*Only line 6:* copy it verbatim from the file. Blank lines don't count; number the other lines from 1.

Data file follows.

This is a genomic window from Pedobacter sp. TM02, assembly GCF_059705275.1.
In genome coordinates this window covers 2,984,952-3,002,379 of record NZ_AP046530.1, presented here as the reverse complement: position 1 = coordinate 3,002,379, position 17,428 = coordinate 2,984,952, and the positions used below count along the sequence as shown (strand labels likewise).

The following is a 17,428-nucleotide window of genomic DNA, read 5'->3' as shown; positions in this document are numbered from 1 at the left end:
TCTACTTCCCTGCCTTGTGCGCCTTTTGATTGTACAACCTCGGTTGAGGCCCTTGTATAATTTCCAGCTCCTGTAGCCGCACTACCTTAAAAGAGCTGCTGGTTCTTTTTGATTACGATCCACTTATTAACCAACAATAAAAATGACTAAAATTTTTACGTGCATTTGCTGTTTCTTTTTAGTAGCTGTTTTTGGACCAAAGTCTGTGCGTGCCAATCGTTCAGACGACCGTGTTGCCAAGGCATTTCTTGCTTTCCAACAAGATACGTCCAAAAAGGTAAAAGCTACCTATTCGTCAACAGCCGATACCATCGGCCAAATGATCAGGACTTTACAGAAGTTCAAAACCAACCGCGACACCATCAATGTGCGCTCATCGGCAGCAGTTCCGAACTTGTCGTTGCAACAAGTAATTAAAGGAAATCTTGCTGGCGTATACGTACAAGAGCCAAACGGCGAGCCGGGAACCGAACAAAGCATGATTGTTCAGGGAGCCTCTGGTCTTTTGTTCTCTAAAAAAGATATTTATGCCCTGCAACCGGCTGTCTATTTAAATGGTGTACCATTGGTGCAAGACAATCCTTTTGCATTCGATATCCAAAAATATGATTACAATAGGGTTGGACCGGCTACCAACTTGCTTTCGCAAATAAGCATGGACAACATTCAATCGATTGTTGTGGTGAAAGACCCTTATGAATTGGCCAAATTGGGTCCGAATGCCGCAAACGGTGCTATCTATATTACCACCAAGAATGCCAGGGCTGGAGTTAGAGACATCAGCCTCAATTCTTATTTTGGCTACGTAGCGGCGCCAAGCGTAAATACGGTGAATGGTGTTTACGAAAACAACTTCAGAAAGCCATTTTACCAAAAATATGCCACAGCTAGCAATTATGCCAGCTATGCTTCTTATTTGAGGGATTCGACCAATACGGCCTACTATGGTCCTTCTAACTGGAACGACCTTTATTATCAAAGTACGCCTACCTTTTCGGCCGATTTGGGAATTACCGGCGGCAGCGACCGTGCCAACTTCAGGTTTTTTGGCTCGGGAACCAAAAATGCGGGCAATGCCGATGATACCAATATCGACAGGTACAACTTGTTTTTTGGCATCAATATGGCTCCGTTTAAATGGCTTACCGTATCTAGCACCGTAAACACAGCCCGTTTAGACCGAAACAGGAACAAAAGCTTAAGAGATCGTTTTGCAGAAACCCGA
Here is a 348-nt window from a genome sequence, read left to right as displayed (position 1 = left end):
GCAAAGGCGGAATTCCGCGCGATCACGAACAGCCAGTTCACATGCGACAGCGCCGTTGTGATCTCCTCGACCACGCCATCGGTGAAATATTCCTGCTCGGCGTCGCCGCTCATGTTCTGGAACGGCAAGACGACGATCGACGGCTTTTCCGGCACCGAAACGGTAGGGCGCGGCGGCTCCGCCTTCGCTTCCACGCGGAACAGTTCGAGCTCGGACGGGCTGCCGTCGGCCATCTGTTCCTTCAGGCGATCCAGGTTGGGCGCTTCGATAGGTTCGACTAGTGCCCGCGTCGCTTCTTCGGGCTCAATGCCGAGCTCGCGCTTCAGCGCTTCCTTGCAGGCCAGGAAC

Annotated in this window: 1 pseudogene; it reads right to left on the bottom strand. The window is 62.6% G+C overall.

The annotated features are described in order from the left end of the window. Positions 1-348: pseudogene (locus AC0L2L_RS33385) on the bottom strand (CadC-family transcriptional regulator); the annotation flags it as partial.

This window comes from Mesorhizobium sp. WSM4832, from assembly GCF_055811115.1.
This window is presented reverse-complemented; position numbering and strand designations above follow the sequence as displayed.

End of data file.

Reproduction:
GCAAAGGCGGAATTCCGCGCGATCACGAACAGCCAGTTCACATGCGACAGCGCCGTTGTGATCTCCTCGACCACGCCATCGGTGAAATATTCCTGCTCGGCGTCGCCGCTCATGTTCTGGAACGGCAAGACGACGATCGACGGCTTTTCCGGCACCGAAACGGTAGGGCGCGGCGGCTCCGCCTTCGCTTCCACGCGGAACAGTTCGAGCTCGGACGGGCTGCCGTCGGCCATCTGTTCCTTCAGGCGATCCAGGTTGGGCGCTTCGATAGGTTCGACTAGTGCCCGCGTCGCTTCTTCGGGCTCAATGCCGAGCTCGCGCTTCAGCGCTTCCTTGCAGGCCAGGAAC